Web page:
MONTPELIER — The T.W. Wood Gallery is presenting an exhibit of two Vermont artists, Mary McKay Lower and Elizabeth Nelson, through Jan. 4. Nelson will feature works from her travels to Iceland and Lower her landscapes and still lifes.

Also on exhibit will be “Thomas Waterman Wood: The Master Copies,” a selection of Wood’s master copies from the gallery collection, through June 1.

An opening reception will be held 5 to 7 p.m. Thursday, Nov. 8, with refreshments and music by the duo Two Thirds as Far.

Lower paints landscapes, figures and still lifes. Underneath it all, she noted she is an abstract painter. Since moving to Vermont from New York City, she continues to teach and is on the board of the Middlebury Studio School. Lower enjoys working outdoors, but more art happens in her studio. She collects visual information and strives to retain the freshness of her original response, no matter how long she works on a painting. Lower’s work has been exhibited in New York City, New Jersey, Montana, China and Vermont.

Nelson graduated from Rhode Island School of Design, and went on to receive a master’s degree at the University of North Carolina at Chapel Hill. Nelson moved to northern Vermont, where she has lived and worked ever since as a teacher, dairy farmer, museum curator and painter. She has exhibited throughout Vermont and New England as well as in juried shows in Wisconsin, New York, Kentucky and Pennsylvania.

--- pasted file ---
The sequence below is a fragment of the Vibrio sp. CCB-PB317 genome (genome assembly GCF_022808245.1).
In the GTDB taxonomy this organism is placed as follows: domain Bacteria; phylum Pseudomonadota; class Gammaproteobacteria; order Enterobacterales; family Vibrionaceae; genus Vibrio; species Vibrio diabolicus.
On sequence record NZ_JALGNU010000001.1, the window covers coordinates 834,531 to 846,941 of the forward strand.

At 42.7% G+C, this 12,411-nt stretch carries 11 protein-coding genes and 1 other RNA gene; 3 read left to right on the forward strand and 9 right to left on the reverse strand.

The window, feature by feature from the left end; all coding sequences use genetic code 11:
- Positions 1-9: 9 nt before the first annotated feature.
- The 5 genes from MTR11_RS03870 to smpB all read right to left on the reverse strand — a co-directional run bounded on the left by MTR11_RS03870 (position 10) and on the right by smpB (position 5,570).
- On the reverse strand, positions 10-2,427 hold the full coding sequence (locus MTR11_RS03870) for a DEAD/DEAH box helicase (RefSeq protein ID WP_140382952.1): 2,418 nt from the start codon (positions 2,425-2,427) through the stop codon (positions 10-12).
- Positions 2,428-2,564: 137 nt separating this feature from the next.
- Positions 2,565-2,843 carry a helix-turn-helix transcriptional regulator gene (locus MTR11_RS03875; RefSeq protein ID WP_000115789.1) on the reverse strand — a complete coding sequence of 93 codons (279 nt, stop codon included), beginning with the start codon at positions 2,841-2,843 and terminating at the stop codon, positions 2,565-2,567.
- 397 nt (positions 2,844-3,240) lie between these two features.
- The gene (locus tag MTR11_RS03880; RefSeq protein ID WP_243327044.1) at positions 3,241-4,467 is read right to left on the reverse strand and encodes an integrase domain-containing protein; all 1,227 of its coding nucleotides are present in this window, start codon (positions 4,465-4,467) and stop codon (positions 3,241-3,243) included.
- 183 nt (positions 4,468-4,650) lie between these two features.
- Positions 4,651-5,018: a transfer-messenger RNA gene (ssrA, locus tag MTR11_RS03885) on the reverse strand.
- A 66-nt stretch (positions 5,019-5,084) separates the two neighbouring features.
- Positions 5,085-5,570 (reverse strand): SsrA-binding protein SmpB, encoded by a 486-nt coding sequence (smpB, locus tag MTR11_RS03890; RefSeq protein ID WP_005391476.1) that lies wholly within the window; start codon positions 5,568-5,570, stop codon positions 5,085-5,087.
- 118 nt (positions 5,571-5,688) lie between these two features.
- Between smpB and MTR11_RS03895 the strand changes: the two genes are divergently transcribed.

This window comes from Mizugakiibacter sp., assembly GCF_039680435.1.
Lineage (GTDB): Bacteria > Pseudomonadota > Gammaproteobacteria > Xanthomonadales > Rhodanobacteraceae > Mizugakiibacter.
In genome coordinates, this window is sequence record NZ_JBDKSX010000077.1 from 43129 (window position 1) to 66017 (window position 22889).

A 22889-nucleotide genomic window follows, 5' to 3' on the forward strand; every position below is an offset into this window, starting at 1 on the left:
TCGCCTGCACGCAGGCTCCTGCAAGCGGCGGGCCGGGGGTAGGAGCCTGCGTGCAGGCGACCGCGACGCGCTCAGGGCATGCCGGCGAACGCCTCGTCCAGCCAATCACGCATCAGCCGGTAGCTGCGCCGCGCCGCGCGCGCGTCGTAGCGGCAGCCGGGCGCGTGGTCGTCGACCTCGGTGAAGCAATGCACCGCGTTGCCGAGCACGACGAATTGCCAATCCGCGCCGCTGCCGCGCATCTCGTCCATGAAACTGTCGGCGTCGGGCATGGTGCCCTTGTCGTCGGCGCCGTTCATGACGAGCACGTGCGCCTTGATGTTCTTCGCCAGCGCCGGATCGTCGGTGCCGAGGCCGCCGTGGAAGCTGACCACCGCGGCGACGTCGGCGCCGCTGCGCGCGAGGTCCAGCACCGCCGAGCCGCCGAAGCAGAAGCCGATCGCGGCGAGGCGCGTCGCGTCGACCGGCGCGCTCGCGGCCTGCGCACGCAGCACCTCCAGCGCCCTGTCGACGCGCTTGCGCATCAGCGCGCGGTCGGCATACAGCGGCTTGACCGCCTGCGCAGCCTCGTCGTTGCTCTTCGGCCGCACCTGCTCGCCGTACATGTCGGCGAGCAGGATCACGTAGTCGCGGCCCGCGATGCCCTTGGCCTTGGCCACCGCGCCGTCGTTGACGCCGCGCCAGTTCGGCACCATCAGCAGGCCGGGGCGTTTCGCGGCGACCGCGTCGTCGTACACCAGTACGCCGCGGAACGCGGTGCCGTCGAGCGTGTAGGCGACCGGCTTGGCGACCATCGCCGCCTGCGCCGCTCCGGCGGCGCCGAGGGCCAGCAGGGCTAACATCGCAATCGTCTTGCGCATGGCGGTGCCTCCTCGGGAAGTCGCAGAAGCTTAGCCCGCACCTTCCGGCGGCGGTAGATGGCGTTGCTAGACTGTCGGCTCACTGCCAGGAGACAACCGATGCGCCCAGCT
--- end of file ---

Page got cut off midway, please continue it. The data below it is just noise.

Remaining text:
Wood created commissioned portraits across the United States and Canada, which lead to a trip to Europe in 1858 with his wife. While Wood was in Europe, he fell in love with the paintings of the European masters, including Rembrandt and Turner. Following current fashion, Wood copied paintings to learn techniques from the masters. These paintings showcase his learning process, as well as his skill, craft and subtle take on representing these famous master works. The importance of these paintings can be seen by the fact that they were created on site in Europe and shipped back to Vermont.

When originally displayed in Montpelier, this set of paintings would have been akin to an art history college text book today, as many Americans at the end of the 19th century wouldn’t have had access to European paintings. Even today, these paintings offer a chance to enjoy a masterly painted reproduction in person instead of the flatness of a photo in a book.

Gallery hours: noon to 4 p.m. Tuesday-Saturday; call 802-262-6035, or go online to The Gallery is located at 46 Barre St. at the Center for Arts and Learning.

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